You are missing my point. These people are asking to the poles REPRESENTATIVES. There is an OVERARCHING RESPONSIBILITY, & DUTY, which they are seeking to undertake. Who the hell do they think they are making ignorant prejudicial judgements about the people that attend. ?. What do these people expect ?. That everyone else is supposed to agree with their Holy Dictum, their uppity views ? A no show is simply unacceptable, & inexcusable.
    I would also point out that this is NATIONAL TELEVISION with an audience of millions ?. Are they Ffffing serious ??. Gee the audience might be challenging, even hostile. So Fffiiing WHAT !!?? if they can’t handle it, they are in the wrong line of work. How pathetic. My heart bleeds for their weak sensibilities

  11. Lol Sky barely gets 50k viewers most nights, with half of that probably being Airports and Doctor’s offices and the other half being raging right wingers.

  12. Boaty 1025
    Did you not comprehend ???– Win 7 ???? .That is national. How many subscriber does pay TV have ??? You still missed my point.

  13. Sorry, but liberals no chance here, although there could be a tiny swing against labor here, The climate just isnt right for the libs, Maybe i 2022, but Hodgeman isnt very popular at the moment, and dumping Malcolm hurt them here as Tasmania is one of the most pro-labor states, there is allot of moderates here, and morrison cannot win over moderates, hes a Christian consverative, Labor hokd, but with a small swing against them due to the strong challenger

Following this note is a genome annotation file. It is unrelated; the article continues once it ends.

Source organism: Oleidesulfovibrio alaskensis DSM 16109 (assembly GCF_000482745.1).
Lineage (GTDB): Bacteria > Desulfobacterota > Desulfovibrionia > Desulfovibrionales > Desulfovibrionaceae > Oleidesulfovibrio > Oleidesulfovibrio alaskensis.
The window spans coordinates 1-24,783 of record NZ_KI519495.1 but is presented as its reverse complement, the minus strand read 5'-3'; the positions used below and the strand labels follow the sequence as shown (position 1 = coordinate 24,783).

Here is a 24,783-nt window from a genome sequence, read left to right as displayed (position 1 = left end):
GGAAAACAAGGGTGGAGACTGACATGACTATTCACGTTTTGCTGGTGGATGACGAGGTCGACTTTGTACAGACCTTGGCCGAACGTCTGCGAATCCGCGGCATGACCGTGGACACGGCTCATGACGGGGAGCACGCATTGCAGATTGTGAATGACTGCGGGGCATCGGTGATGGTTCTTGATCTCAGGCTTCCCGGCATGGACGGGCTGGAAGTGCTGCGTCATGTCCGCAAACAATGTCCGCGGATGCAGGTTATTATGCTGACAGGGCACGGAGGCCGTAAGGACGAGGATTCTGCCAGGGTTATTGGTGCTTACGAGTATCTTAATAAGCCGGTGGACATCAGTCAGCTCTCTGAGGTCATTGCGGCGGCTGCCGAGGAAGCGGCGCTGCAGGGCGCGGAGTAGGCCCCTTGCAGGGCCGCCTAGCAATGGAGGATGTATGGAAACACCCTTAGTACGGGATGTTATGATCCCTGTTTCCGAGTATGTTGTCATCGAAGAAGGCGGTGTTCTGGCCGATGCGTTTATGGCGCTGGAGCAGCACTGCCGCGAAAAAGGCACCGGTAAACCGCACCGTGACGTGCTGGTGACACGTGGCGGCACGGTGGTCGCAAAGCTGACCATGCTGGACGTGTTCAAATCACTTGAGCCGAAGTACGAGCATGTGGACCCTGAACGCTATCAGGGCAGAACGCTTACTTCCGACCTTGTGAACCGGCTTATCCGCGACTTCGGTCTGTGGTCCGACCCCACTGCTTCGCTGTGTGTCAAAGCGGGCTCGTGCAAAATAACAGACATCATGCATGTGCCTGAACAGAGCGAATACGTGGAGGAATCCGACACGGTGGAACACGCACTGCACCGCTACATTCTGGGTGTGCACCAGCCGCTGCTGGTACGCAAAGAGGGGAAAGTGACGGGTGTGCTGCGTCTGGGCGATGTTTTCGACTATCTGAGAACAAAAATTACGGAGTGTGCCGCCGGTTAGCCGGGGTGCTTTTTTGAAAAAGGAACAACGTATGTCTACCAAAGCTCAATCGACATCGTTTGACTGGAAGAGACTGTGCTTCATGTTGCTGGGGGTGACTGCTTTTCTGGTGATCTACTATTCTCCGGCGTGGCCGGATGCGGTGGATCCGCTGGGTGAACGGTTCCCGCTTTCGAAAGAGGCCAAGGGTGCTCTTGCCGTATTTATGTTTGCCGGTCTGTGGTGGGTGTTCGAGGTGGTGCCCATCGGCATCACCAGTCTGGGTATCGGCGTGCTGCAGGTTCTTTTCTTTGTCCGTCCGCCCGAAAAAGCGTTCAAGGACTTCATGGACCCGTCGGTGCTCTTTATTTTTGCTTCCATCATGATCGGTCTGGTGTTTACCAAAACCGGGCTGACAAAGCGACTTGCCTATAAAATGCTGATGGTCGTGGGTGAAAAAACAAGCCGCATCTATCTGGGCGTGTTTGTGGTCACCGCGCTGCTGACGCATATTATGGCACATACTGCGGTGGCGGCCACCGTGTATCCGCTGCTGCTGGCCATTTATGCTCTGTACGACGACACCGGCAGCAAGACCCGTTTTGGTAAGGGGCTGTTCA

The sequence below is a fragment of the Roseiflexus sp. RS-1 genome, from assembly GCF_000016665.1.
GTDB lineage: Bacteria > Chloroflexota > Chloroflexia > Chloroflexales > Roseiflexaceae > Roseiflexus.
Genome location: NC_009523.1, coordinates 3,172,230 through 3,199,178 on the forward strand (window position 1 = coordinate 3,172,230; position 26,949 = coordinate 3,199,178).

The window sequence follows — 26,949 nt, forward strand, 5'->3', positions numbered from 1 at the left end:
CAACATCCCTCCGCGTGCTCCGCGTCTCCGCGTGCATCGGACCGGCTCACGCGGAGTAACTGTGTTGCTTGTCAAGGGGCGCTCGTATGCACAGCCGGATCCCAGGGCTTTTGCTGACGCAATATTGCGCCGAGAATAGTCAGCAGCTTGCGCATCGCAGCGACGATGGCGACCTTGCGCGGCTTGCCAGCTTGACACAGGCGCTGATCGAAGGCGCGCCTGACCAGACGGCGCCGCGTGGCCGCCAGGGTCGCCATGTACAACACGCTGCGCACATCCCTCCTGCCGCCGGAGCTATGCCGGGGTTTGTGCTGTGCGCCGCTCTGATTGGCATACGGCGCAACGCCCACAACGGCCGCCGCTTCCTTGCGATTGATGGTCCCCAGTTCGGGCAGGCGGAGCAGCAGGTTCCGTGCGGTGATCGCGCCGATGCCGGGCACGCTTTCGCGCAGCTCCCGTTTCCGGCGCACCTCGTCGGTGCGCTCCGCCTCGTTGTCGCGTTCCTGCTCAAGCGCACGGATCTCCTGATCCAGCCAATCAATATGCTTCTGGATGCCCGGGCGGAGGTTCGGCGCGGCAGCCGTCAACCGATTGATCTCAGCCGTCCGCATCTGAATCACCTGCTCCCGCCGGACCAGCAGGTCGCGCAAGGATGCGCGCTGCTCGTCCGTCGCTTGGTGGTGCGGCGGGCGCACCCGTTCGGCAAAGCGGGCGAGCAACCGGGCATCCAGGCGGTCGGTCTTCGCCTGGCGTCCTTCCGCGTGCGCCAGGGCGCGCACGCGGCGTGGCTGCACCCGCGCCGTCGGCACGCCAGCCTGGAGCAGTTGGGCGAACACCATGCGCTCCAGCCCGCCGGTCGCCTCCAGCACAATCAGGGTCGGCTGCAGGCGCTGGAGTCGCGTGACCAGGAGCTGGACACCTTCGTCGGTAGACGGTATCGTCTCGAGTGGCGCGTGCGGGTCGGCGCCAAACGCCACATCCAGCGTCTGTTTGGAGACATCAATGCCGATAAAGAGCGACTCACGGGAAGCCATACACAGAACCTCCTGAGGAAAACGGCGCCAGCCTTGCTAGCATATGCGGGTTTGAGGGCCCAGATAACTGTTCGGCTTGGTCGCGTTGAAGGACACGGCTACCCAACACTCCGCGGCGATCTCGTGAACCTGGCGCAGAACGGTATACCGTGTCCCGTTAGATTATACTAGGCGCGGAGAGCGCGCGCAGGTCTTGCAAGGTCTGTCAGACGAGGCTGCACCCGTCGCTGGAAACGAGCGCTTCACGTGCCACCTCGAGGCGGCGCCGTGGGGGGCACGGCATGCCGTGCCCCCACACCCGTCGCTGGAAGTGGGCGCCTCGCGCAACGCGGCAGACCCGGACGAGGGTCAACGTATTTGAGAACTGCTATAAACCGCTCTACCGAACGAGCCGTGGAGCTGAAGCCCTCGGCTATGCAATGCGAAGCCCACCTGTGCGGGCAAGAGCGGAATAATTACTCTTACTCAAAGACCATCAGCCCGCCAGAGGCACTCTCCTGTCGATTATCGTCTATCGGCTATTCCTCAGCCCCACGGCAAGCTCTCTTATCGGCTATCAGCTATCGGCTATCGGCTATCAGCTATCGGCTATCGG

14. Danny boy
    Well done !!. A 100% opinion piece /comment !!. Essentially all your opinions are speculation, cheerleading, & tub thumping. Real interesting

  15. It’s worth noting that all the seat polls for Bass in 2016 significantly underestimated Labor’s vote, and that seat polls generally tend to be pretty unreliable. I could definitely see the Liberals winning this seat but I still think it’s more likely Labor will hold it.

  16. WD and Daniel

    Yes Daniel full of opinion and no factual support but do you disagree with him? Why?
    I have no knowledge other than general knowledge with news paper reporting but I am inclined to agree with Daniel on this occasion.
    Why so little info about candidate activity? Who? What? Where? When? Why? How?
    The Australian coverage seems to be less factual less graphical and less analytical with far too much emphasis on presidential candidates and less emphasis on seat analysis.